Retargeter Blog

Twitter for Lead Generation

In addition to serving as a knowledge sharing platform, Twitter can be an instrumental tool for community building and lead generation. With more than 200 million active monthly users, there is a great opportunity for businesses on Twitter to find and engage prospects, and convert those prospects into qualified leads.

Here’s how:

Twitter Lists

Decide who you need to be following and why. Twitter lists help you organize your followers and apply a strategy around engagement, keeping in mind that you probably follow different people for different reasons. For example, you may be following services you use, like Google AdWords, for the latest updates surrounding their product, while also following large clients from various verticals to stay on top of their news and announcements.

Organize your curated list of followers based on their usefulness and how you’d like to engage with them. Once that is complete, you can assign your team members to follow the lists that best match their area of expertise, turning tweets into action items. Here at ReTargeter, for example, our Marketing Analyst follows the tools and services that provide him with the information he needs to excel at his job. Our content manager follows the list of high profile publications known for content that excels. Lastly, many of our salespeople follow key prospects. Each team member can then engage the right people in the right way.

It’s important to note that you have the option to publish your lists or keep them private. You may not want everyone to know exactly which list they’re in or why you’re following them. Conversely, some lists could be useful to your followers and employees and would better serve as public.

Promoted Tweets

Make sure a relevant audience sees your tweets by allotting some of your advertising budget to Promoted Tweets. This Twitter advertising feature allows you to target tweets to the followers who either look like your ideal customers or who are searching for keywords that relate to your product or service. When you’re working hard to create valuable content, you want to amplify your reach and ensure your content is being seen by the people who will find it useful.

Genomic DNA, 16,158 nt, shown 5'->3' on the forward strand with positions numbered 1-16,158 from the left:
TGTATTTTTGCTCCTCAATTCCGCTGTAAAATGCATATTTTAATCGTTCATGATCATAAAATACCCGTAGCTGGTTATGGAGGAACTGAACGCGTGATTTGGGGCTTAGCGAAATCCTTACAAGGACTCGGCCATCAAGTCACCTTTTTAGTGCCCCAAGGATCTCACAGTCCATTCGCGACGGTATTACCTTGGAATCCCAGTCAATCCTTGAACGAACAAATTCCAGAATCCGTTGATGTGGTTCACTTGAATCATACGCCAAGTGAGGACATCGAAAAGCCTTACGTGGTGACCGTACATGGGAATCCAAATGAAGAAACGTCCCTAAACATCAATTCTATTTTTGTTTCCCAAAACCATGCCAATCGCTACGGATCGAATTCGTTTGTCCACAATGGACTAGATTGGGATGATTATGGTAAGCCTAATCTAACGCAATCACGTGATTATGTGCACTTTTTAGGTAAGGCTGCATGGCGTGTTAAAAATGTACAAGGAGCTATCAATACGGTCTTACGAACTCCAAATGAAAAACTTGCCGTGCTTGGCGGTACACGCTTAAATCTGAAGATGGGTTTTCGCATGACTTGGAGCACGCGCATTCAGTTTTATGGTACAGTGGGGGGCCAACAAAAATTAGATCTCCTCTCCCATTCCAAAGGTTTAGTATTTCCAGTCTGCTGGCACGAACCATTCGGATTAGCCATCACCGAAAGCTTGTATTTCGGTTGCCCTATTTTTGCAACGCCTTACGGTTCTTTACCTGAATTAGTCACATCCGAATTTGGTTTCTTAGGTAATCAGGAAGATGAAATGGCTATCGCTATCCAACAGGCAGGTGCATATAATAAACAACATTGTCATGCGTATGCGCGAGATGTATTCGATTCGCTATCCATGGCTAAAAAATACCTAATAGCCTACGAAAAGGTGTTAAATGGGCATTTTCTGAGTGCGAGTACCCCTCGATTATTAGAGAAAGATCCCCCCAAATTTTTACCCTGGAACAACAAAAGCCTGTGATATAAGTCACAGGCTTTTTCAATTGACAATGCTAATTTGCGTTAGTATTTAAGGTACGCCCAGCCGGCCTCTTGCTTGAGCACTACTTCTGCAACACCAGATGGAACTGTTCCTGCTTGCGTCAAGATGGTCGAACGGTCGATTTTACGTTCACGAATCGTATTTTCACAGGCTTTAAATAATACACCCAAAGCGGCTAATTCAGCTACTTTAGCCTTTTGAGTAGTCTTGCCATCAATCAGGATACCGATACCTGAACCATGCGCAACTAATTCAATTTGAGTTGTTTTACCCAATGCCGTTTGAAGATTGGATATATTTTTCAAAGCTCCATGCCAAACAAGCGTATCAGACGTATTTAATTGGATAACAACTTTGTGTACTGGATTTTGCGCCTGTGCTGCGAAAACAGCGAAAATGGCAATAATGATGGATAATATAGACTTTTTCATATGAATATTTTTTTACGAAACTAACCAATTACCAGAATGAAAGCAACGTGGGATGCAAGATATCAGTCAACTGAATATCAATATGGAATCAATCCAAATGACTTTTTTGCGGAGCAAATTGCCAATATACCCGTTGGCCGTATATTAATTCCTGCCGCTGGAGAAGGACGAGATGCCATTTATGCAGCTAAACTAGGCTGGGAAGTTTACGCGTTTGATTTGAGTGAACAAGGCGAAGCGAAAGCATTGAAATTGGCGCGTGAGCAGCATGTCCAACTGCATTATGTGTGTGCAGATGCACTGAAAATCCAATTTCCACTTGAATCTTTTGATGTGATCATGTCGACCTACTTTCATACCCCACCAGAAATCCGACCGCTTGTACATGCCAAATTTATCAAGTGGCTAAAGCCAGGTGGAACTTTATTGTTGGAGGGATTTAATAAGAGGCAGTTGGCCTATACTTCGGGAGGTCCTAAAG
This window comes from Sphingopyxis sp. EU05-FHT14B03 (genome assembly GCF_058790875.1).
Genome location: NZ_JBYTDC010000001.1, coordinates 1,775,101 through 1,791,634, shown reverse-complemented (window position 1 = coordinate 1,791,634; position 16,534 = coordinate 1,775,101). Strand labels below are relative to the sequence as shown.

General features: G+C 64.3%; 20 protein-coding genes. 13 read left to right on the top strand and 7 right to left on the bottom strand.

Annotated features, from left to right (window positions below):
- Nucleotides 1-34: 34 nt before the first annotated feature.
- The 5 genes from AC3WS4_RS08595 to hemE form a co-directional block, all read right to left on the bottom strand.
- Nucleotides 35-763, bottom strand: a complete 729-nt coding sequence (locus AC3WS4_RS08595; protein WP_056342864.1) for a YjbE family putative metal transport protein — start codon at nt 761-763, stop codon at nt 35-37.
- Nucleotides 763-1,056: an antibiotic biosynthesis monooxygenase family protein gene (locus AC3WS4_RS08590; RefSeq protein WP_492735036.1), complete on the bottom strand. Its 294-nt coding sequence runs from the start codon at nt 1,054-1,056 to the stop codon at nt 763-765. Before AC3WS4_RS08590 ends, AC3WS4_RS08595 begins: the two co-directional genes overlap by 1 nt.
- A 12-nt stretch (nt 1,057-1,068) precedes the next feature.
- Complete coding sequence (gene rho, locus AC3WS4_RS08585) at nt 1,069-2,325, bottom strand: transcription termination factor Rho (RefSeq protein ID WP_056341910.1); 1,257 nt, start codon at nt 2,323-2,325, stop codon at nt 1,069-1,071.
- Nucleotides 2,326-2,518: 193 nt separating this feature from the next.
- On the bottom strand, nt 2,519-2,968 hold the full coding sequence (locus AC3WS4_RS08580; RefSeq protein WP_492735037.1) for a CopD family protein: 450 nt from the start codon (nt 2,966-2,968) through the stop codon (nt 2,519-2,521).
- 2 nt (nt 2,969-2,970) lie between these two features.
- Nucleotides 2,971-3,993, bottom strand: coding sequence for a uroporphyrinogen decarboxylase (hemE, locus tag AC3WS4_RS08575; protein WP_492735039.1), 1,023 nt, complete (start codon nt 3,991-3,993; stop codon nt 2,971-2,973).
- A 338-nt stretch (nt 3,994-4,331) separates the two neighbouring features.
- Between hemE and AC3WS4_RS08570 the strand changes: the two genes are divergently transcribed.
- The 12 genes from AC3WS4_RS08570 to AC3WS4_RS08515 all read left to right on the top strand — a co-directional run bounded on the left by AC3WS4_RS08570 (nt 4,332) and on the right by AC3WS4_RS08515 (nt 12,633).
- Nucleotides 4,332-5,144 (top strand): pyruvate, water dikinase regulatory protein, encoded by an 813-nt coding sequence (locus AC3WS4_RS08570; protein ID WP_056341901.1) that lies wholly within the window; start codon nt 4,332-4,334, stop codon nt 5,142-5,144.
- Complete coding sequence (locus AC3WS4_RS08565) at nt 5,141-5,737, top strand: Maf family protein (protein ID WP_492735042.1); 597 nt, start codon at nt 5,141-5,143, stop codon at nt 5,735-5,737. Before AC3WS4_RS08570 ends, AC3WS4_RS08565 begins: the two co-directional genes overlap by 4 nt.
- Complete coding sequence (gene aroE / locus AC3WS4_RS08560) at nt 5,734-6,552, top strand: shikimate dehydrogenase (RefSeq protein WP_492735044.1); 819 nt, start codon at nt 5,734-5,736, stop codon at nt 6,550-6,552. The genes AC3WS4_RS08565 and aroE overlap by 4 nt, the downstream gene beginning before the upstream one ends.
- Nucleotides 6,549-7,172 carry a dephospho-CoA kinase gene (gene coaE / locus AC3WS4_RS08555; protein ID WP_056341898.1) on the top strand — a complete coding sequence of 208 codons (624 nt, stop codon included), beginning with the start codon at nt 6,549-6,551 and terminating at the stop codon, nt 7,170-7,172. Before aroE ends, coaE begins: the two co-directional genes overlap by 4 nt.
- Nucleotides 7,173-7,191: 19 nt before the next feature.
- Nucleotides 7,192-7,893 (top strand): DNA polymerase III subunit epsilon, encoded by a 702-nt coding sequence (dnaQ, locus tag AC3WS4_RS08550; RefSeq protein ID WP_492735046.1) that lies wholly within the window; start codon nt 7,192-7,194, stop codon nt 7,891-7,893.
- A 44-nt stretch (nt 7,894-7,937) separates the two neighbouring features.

Just last month, Twitter announced even more targeting features within Promoted Tweets. Specifically, you can select exact match, phrase match, or basic keyword match when entering keywords for your promoted tweets. You can also select negative keyword targeting to prevent your tweets from showing up for a particular keyword search that’s not relevant to you. These options allow you to allocate your budget in a more cost-effective way.

Twitter Advanced Search

Twitter’s Advanced Search feature gives you the option to do a deep dive into who and what is being talked about on Twitter. You can get into specific keywords, hashtags, languages, people, and even locations with Advanced Search. This data can be highly useful for your sales team as they are prospecting new leads and for your marketing team when looking for an extra PR push around a piece of content.

Search to identify key influencers, competitors, and trending industry topics. Then you can align your tweets with the right hashtags, and reach out to the individuals who will not only be responsive, but will also help to share your information with their followers. For example, you can use search to find an influential journalist or industry leader, and collaborate with them in an attempt to capture their followers as well.

Hashtags

With hashtag being awarded 2012 word of the year by the American Dialect Society, you should already know what a hashtag is and be using them regularly. In case you’ve been living in a hole, a hashtag allows you to tag and comment on tweets by placing a # in front of the keyword of your choice.

Hashtags are searchable. If you are running a Twitter promotion or pushing content, you always want to make sure that you are tagging those tweets with the hashtags people are already searching for. Don’t hashjack. Hashjacking is the practice of jumping into a trending conversation to promote your own brand or product. A particular hashtag may have a lot of traction, but unless it’s directly related to what you’re tweeting about you shouldn’t use it.

Failure to research hashtags before using them can lead to a PR disaster, as illustrated by McDonald’s #McDStories. Meant to be a brand boost, it took an unexpected turn when instead there was an influx of negative stories about eating at McDonald’s using the hashtag.

When it comes to using Twitter for lead generation, participating in relevant conversations and sharing useful content are the building blocks to growing a strong online community. Twitter lists, advanced search, promoted tweets, and hashtags can serve as useful tools to boost your efforts and grow your audience. Once you build your presence on Twitter and remain active and engaged, followers and potential leads will come to you.

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